SYDNEY (Reuters) - Australia’s high court on Tuesday began a hearing on the validity of a government plan for a postal vote to legalise same-sex marriage, a challenge that risks destabilising the ruling centre-right coalition.
If the court rules against the plan, Prime Minister Malcolm Turnbull could find himself presiding over a government fractured on the issue, endangering his razor-thin parliamentary majority of one.
With the non-compulsory vote a couple of weeks away, its opponents have launched a legal challenge, saying the vote needs the backing of parliament - which has twice rejected such a national ballot.
“This case is about dignity and equality for lesbian, gay, bisexual, transgender and intersex Australians,” Anna Brown, director of legal advocacy at the Human Rights Law Centre, which leads the opposition to the vote, told reporters in Melbourne.
“We’re here because we all believe and want marriage equality. This postal plebiscite has big question marks around its legal validity.”
Conservative lawmakers have threatened to resign if the ballot policy is not adhered to, risking Turnbull’s parliamentary majority.
But he may not be able to stick to the postal vote policy, as a group of liberal politicians has threatened to rebel and side with the opposition, which would probably end his tenure as leader, analysts say.
Turnbull supports same-sex marriage, as do two-thirds of Australians, but his party’s conservative wing has threatened a revolt if he deviates from the policy of a national ballot.
Frustrated by the political impasse, a group of backbenchers this year said they were ready to vote with the opposition Labor Party to secure same-sex marriage, a plan only abandoned when Turnbull offered a postal vote.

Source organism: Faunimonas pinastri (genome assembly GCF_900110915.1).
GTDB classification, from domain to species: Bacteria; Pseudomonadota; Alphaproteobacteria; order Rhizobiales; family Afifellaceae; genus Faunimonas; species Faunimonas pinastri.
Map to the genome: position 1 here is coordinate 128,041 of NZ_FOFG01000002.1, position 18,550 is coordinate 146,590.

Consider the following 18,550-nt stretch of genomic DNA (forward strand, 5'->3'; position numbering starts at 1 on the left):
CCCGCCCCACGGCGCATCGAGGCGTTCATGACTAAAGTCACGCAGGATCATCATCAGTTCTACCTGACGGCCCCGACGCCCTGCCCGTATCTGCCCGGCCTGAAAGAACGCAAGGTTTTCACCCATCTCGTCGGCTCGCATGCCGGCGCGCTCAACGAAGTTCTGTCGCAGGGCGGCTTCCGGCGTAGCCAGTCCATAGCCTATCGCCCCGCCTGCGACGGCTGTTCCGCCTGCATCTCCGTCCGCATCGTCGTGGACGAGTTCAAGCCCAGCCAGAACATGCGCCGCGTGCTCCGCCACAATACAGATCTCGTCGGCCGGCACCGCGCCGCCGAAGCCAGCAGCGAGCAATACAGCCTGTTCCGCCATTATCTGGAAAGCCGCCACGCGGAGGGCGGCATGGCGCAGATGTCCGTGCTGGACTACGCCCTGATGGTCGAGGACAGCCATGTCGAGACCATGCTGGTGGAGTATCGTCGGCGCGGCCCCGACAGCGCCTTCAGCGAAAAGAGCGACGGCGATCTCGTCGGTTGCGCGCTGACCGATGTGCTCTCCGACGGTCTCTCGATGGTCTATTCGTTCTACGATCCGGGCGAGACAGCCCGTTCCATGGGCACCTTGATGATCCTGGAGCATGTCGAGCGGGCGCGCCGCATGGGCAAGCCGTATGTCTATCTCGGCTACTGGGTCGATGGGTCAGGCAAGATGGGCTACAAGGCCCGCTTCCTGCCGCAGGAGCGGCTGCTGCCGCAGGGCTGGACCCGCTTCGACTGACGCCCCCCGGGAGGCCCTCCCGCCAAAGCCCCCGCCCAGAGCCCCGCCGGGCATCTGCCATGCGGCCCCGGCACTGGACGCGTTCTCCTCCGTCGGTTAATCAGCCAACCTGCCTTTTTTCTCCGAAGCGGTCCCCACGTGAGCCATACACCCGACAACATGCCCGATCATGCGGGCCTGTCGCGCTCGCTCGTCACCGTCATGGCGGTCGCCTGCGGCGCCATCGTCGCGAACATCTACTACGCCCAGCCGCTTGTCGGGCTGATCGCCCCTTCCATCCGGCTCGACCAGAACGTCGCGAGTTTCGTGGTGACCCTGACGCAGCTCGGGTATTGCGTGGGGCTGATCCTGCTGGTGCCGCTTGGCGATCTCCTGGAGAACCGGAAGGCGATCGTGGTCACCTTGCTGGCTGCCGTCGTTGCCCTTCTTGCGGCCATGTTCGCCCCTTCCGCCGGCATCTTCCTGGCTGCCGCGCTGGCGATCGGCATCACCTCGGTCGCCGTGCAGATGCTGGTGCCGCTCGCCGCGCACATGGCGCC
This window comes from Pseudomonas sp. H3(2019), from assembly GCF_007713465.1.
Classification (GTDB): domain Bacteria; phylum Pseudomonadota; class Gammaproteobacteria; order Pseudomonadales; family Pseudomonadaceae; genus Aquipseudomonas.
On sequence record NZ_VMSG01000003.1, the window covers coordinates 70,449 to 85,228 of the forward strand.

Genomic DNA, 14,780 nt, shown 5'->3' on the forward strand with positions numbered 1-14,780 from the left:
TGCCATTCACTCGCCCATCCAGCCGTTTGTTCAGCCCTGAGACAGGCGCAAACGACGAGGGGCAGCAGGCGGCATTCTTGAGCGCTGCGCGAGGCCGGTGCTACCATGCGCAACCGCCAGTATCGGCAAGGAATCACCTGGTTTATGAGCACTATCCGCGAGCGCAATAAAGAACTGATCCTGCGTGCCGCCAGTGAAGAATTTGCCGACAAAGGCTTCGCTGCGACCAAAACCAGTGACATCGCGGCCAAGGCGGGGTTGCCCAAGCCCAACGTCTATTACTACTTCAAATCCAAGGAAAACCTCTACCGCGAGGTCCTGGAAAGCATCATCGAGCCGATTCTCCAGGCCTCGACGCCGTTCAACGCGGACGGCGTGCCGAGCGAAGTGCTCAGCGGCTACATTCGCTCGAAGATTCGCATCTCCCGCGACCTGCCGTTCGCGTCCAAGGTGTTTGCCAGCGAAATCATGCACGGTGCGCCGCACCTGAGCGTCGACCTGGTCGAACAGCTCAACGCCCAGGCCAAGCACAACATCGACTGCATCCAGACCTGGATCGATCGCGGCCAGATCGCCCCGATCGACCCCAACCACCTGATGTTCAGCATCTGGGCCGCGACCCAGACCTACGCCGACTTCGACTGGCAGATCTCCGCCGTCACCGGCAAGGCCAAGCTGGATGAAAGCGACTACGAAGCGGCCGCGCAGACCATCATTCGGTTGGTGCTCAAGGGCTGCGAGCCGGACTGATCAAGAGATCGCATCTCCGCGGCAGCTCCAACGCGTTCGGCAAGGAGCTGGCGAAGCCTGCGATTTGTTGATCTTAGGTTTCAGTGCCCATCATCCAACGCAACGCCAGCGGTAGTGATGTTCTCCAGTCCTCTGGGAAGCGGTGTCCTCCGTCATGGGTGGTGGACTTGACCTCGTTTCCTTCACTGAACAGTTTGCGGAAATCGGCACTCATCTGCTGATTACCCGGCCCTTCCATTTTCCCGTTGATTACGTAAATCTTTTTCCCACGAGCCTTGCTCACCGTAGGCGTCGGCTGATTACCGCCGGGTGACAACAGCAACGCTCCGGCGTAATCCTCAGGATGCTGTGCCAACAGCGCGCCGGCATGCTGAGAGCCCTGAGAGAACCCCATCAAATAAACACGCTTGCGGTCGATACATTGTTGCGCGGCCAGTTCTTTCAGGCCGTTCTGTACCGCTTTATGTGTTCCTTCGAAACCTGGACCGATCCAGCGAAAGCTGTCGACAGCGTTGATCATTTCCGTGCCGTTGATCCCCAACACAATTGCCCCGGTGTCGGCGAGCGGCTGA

While a rejection of the legal challenge offers a political solution, an increasingly vitriolic campaign forced Turnbull to urge both sides to show mutual respect.
Turnbull’s plea has gone largely unheeded, however.
Opponents of same-sex marriage last week launched a contentious campaign advertisement that the government immediately rejected as inaccurate.
Since the postal vote is not a formal election it is not subject to the same rules on political advertisements, and activists fear a surge in malicious campaigning in the run-up.
“Our concern is around a sustained, intense campaign. It will make a question that should be a private matter between two people, a matter for public discussion,” Elaine Pearson, director of New York-based Human Rights Watch, who supports same-sex marriage but opposes the national vote, told Reuters.
Reporting by Colin Packham; Editing by Clarence Fernandez